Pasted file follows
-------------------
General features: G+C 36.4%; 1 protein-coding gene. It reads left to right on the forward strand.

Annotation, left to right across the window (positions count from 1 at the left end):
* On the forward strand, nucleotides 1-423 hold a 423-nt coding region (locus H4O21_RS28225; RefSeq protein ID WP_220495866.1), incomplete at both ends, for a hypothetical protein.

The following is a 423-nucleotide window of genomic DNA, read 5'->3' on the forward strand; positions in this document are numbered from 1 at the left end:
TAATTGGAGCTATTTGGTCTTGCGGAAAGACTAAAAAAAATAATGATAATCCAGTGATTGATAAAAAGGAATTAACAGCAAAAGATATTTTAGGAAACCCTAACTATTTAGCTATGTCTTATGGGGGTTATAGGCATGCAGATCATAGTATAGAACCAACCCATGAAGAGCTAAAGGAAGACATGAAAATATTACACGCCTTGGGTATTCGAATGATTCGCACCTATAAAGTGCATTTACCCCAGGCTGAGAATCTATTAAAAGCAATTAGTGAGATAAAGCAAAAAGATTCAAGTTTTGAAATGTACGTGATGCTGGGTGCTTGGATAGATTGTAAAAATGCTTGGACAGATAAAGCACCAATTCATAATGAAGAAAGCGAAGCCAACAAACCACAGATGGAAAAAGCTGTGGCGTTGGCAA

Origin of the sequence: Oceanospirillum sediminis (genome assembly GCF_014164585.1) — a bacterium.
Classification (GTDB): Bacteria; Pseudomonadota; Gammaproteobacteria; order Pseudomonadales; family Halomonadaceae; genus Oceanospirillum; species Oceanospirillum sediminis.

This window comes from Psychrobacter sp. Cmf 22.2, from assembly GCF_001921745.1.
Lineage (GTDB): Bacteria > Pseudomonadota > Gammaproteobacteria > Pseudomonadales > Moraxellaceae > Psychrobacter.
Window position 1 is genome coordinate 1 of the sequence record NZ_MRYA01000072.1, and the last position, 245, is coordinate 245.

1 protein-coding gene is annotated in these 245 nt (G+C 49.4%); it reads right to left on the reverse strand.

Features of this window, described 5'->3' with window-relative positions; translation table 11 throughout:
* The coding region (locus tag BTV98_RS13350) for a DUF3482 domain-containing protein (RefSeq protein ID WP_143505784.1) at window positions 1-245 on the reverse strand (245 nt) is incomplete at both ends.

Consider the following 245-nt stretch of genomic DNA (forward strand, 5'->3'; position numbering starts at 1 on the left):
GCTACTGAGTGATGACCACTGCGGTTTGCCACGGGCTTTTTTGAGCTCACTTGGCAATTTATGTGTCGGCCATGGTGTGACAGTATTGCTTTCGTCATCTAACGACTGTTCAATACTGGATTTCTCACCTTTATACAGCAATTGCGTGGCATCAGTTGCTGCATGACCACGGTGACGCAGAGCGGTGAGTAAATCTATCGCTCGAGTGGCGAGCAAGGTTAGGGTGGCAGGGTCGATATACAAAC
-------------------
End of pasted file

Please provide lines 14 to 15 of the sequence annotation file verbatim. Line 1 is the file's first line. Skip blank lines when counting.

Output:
Consider the following 245-nt stretch of genomic DNA (forward strand, 5'->3'; position numbering starts at 1 on the left):
GCTACTGAGTGATGACCACTGCGGTTTGCCACGGGCTTTTTTGAGCTCACTTGGCAATTTATGTGTCGGCCATGGTGTGACAGTATTGCTTTCGTCATCTAACGACTGTTCAATACTGGATTTCTCACCTTTATACAGCAATTGCGTGGCATCAGTTGCTGCATGACCACGGTGACGCAGAGCGGTGAGTAAATCTATCGCTCGAGTGGCGAGCAAGGTTAGGGTGGCAGGGTCGATATACAAAC